In an interview before her recent visit to Istanbul, German Chancellor Angela Merkel said she would refuse Turkey’s request for EU membership, adding that she sees accession negotiations as an open-ended process. Given that position, it is hard to think of Germany's proposal to pay Turkey 3 billion euros ($3.2 billion as of Nov. 18), ease visas restrictions and expedite accession negotiations as sincere and realistic.
European Union leaders meeting at the EU-Africa migration summit Nov. 11-12 in Malta agreed, at least in theory, to pay Turkey 3 billion euros to stop the refugee flow to Europe or slow it down; to reinforce Turkey’s border controls to prevent access to Europe; and to improve the conditions of refugees in Turkey.
Specific conditions of the assistance and the necessary agreements will be discussed at an EU summit that Recep Tayyip Erdogan plans to attend at the end of November.
Germany is spearheading the initiative with Turkey to secure EU borders. According to Turkish daily Vatan, more than 60% of the refugees trying to reach Europe want to go to Germany and are prepared to risk everything to do it.
Merkel’s one-day visit to Turkey immediately before the Nov. 1 elections — a visit severely criticized in her country — indicates the scope of Germany’s concerns. The visit focused on expediting visa exemptions to Turks and opening new chapters in EU accession talks, in addition to the offer of 3 billion euros in assistance.
Turkish Deputy Prime Minister Numan Kurtulmus said in September that Turkey has spent some $7.6 billion for Syrian refugees without any outside aid. Erdogan, in his trip to Brussels in October, said Turkey had spent $8 billion, warned that Turkey could no longer carry this burden alone and asked for assistance.
Taking these figures into account, Turkey is spending $500 million a month just on the refugees living in the camps.
But Turkey's expenditures are bound to increase, as it plans to provide free doctor visits, hospital treatments and medicine to more than 2.2 million Syrians scattered all over the country, as well as free education to more than 300,000 Syrian children and other economic and social support measures.
Against the $8 billion Turkey has spent for the refugees until now, the EU is offering 3 billion euros in two installments to head off new refugee waves to Europe.
Turkey has to be realistic and careful about the goodwill and feasibility of the EU’s proposal to expedite visa exemption negotiations. Greek Cypriot Foreign Minister Yoannis Kasulidis has already refused to lift the unilateral veto on Turkey’s accession. Hungarian Prime Minister Viktor Orban said 3 billion euros wouldn't help anything and rejected the proposal.
In the aftermath of the Paris massacre, Poland declared that not only won’t it accept the EU’s refugee acceptance quotas, it will not receive any refugees. Eastern EU members particularly are sidestepping the quotas drawn up by the EU to determine the number of refugees each should accept.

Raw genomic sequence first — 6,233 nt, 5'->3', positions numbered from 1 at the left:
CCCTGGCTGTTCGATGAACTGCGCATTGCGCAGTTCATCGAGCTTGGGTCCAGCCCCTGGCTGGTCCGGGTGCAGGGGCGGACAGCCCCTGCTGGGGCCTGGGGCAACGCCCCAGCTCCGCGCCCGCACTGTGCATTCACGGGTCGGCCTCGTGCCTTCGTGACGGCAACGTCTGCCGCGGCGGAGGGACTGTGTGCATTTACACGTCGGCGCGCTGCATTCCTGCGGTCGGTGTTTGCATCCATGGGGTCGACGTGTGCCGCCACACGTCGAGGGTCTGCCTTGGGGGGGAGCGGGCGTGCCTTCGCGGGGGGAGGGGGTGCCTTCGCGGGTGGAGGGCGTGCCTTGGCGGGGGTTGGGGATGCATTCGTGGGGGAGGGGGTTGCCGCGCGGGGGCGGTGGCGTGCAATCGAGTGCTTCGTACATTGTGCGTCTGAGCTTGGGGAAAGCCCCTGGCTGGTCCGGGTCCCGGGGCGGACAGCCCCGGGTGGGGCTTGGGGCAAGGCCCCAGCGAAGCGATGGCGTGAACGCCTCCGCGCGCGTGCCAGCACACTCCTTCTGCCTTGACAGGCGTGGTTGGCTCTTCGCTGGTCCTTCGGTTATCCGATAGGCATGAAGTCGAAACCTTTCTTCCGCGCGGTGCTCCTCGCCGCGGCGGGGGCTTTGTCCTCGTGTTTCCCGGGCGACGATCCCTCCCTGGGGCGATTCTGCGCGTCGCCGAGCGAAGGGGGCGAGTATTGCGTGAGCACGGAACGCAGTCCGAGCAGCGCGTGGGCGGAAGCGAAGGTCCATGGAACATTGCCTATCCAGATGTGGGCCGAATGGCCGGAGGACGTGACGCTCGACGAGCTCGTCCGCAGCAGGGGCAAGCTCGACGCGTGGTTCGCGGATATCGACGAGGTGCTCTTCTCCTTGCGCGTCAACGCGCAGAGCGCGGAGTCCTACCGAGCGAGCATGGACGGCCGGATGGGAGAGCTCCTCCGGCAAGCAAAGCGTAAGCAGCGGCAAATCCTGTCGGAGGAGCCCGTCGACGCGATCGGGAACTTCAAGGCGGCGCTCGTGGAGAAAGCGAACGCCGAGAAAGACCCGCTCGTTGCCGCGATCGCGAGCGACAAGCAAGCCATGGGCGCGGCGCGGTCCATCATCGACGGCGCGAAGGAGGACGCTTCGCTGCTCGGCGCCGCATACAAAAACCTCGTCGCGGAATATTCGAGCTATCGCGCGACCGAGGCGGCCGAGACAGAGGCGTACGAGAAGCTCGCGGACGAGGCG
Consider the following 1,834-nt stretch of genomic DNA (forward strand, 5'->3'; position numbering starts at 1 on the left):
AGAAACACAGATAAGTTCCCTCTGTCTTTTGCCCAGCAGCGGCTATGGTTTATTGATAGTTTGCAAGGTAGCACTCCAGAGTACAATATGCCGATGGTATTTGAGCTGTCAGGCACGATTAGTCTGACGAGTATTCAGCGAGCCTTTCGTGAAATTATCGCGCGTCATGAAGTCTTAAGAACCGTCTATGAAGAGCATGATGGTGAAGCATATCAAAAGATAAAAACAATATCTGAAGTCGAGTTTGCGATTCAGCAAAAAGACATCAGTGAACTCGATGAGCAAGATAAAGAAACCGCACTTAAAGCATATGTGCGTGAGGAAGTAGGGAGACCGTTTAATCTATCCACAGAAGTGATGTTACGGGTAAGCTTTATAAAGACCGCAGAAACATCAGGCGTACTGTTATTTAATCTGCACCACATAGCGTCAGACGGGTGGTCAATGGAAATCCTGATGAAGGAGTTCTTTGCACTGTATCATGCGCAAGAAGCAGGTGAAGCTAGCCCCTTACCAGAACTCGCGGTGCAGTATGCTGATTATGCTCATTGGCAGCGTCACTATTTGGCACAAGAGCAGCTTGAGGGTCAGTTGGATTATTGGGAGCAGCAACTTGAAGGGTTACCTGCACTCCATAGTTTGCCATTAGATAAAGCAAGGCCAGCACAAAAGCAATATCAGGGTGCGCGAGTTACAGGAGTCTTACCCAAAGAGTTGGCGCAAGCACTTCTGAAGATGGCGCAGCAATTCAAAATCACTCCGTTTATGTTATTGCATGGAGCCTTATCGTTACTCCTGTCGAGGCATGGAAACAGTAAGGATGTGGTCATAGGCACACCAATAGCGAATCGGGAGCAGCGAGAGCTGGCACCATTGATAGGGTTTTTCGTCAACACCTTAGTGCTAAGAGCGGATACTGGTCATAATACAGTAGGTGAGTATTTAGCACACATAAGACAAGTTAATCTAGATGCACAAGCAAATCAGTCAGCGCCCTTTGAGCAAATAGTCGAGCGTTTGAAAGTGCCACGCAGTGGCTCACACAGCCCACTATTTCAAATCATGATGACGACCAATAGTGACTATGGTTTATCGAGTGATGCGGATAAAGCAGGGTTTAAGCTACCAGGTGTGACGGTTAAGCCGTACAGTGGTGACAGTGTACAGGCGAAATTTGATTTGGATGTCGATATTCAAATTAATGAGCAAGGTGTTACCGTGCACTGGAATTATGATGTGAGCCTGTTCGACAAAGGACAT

Another point of contention will be the Dec. 16, 2013, agreement between the EU and Turkey for accepting refugees who are returned. According to this agreement, Turkey will be obliged to accept refugees who have reached the EU via Turkey. The EU has promised to ease visa procedures to Turks after 2017 for accepting the return of refugees. Turkey wants visa exemptions to go into effect by July 2016.
The EU commission has proposed granting Turkey “safe country of origin” status, which is usually reserved for more developed countries. If that happens, the EU’s latest progress report on Turkey that declared “basic rights and democracy have regressed in Turkey” becomes meaningless. EU members can deport refugees by returning them to “safe” countries. Last year, Germany deported 11,000 Roma (also known as gypsies) who originated from Balkan countries, sending them back to their “safe” countries.
The strongest reaction in Turkey to the EU promises came from the Turkish Industry and Business Association (TUSIAD), which had been the strongest proponent of Turkey’s EU membership.
“Turkey cannot be a buffer zone or gate guard for the EU in return for petty political and financial incentives,” TUSIAD President Cansen Basaran Symes said.
One of Turkey’s veteran EU experts, Can Baydarol, labeled the EU’s approach an “indecent proposal.”
In short, Europe — squeezed between the Paris massacre and questions of Islamic terror and refugees — is trying to buy Turkey for 3 billion euros while not offering anything concrete on visa and accession issues. The EU and Germany, by ignoring the humanitarian aspects of the question and focusing on monetary angles, have failed the test of their goodwill.